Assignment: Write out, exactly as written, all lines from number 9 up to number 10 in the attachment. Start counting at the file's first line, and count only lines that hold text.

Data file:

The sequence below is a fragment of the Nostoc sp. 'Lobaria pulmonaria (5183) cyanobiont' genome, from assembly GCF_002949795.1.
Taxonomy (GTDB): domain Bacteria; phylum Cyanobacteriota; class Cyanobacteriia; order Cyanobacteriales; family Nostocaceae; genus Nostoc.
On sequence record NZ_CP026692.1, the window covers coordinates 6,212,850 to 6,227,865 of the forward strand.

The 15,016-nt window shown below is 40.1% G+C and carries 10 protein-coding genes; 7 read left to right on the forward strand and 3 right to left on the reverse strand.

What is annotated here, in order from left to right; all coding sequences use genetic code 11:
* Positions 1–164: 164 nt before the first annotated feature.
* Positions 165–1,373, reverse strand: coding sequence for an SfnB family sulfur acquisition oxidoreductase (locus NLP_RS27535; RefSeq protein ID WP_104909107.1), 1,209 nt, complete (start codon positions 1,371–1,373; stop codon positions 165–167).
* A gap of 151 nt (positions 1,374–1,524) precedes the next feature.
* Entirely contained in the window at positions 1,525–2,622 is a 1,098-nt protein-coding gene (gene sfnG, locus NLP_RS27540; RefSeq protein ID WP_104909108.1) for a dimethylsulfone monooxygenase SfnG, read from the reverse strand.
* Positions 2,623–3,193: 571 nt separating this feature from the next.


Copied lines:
* Entirely contained in the window at positions 1,525–2,622 is a 1,098-nt protein-coding gene (gene sfnG, locus NLP_RS27540; RefSeq protein ID WP_104909108.1) for a dimethylsulfone monooxygenase SfnG, read from the reverse strand.
* Positions 2,623–3,193: 571 nt separating this feature from the next.